Proper disposal of pharmaceutical waste

Pharmaceutical waste arises both in households and in health care facilities. It consists of expired medications and medications that are no longer needed. Pharmaceutical waste is hazardous waste that must be disposed of properly. If it ends up in the wrong place, hazardous waste may cause harm to health or the environment.

Do not dispose of pharmaceutical waste with mixed household waste or through the sewage system. The correct and safe way to dispose of pharmaceutical waste is returning it to a pharmacy. Pharmacies accept household pharmaceutical waste without charge. Pharmacies deliver it to a hazardous waste treatment facility, where used for energy recovery.

Medication disposal schemes in order to prevent pharmaceuticals from ending up in the environment may vary from country to country. For additional and local information, turn to your pharmacy. 

To return pharmaceuticals for disposal:

  • Check the contents of your medicine cabinet regularly and remove expired medication or medication you know will not be used
  • For privacy, remove any labels containing patient data (such as patient information stickers) from prescription drugs
  • Tablets and capsules
    • Tablets and capsules in blister packs are returned in their original packaging. Empty blister packages belong in mixed waste.
    • Tablets and capsules in glass or plastic bottles should be removed from the original packaging. Place them without package in a transparent plastic bag and take to a pharmacy. Empty glass bottles belong in glass recycling and metal caps in metal recycling. Empty plastic containers should be disposed of in plastic recycling with caps off or, if plastic recycling is not available, as energy or mixed waste.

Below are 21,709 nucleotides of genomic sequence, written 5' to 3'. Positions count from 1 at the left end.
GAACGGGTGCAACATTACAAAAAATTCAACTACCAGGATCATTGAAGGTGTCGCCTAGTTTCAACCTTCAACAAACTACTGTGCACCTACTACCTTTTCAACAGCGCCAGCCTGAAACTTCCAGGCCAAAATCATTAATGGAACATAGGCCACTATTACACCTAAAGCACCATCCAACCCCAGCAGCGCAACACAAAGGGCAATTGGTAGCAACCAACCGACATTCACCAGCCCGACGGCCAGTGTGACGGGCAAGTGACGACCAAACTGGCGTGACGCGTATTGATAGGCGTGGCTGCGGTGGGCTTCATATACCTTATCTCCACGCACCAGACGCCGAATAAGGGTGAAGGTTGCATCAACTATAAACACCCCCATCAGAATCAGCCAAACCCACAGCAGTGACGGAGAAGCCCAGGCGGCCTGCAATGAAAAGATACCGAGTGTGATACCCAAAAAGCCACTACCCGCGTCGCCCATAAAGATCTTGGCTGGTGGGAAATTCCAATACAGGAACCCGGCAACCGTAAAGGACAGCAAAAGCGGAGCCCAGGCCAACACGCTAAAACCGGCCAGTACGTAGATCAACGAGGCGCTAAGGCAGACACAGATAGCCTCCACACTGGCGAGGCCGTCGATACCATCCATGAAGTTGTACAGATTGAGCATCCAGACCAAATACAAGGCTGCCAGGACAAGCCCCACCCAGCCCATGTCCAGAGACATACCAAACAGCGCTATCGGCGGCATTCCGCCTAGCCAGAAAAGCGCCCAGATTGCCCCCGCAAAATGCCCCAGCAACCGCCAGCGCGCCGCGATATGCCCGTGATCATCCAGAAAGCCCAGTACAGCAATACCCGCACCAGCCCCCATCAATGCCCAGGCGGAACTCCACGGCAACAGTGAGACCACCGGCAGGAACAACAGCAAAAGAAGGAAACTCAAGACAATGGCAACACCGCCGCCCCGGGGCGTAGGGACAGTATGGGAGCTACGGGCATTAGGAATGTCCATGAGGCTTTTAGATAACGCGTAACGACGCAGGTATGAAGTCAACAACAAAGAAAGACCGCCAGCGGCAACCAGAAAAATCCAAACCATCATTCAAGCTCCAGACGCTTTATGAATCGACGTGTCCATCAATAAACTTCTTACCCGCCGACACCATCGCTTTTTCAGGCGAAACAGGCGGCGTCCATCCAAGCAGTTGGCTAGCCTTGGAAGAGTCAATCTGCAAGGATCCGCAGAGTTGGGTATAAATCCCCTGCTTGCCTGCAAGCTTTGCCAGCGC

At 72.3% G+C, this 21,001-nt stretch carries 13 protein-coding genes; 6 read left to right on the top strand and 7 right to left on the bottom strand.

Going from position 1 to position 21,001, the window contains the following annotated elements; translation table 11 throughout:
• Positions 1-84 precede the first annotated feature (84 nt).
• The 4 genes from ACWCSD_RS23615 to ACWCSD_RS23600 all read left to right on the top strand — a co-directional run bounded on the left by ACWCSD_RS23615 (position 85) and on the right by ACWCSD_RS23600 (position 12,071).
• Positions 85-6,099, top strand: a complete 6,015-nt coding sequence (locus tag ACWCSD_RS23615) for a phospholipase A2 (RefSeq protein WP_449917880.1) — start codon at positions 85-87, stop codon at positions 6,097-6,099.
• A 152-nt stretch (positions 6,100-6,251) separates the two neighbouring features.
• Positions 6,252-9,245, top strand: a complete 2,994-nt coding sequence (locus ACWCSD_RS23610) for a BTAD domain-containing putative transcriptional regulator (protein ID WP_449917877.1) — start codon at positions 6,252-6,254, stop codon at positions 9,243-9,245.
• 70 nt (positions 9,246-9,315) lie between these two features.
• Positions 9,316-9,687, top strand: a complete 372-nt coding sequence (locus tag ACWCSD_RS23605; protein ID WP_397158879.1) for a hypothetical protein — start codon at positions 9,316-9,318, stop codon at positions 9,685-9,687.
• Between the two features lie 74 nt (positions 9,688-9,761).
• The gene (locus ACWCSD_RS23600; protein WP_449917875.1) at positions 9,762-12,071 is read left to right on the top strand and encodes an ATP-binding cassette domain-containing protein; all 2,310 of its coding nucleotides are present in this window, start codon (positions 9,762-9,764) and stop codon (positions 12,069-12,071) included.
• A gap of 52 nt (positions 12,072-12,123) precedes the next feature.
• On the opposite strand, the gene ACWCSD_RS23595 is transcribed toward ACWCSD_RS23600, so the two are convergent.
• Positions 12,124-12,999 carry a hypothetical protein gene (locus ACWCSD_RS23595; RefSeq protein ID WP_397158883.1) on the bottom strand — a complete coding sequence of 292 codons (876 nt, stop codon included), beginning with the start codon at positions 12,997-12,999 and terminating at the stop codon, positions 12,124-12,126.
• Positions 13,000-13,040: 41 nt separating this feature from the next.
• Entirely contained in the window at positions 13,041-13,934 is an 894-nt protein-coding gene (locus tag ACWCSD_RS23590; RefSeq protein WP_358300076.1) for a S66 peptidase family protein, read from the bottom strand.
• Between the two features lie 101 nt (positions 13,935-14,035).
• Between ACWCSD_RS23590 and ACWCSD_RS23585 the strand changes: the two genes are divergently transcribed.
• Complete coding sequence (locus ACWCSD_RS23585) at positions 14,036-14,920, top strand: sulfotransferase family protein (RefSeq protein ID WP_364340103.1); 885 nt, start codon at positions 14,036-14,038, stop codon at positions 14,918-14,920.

• Liquid medications should be returned in their original packaging
  • Iodine-containing medications and cytostatic drugs (used in cancer treatment) should always be kept in their original containers and separate from other pharmaceutical waste when returning them to a pharmacy.
  • Injection syringes and needles should be separated and packaged securely, for example in an impenetrable plastic container or glass jar.
  • Easyhaler
    • A used inhalator still contains a small amount of the drug, so it should be returned to a pharmacy
    • The laminate pouch that protected the Easyhaler device belongs in energy or mixed waste
    • The protective cover that can be used with several products belongs in energy or mixed waste
  • Cardboard packaging should be taken to carton recycling and patient information leaflets in paper recycling

Please note! Vitamins, nutritional dietary supplements, emollient creams and cosmetic products are not hazardous waste. They should not be returned to a pharmacy. Empty plastic packaging is preferably sorted into plastic recycling, caps and containers separated, or if that is not available, treated as energy or mixed waste. If the cap contains metal, it belongs in metal recycling.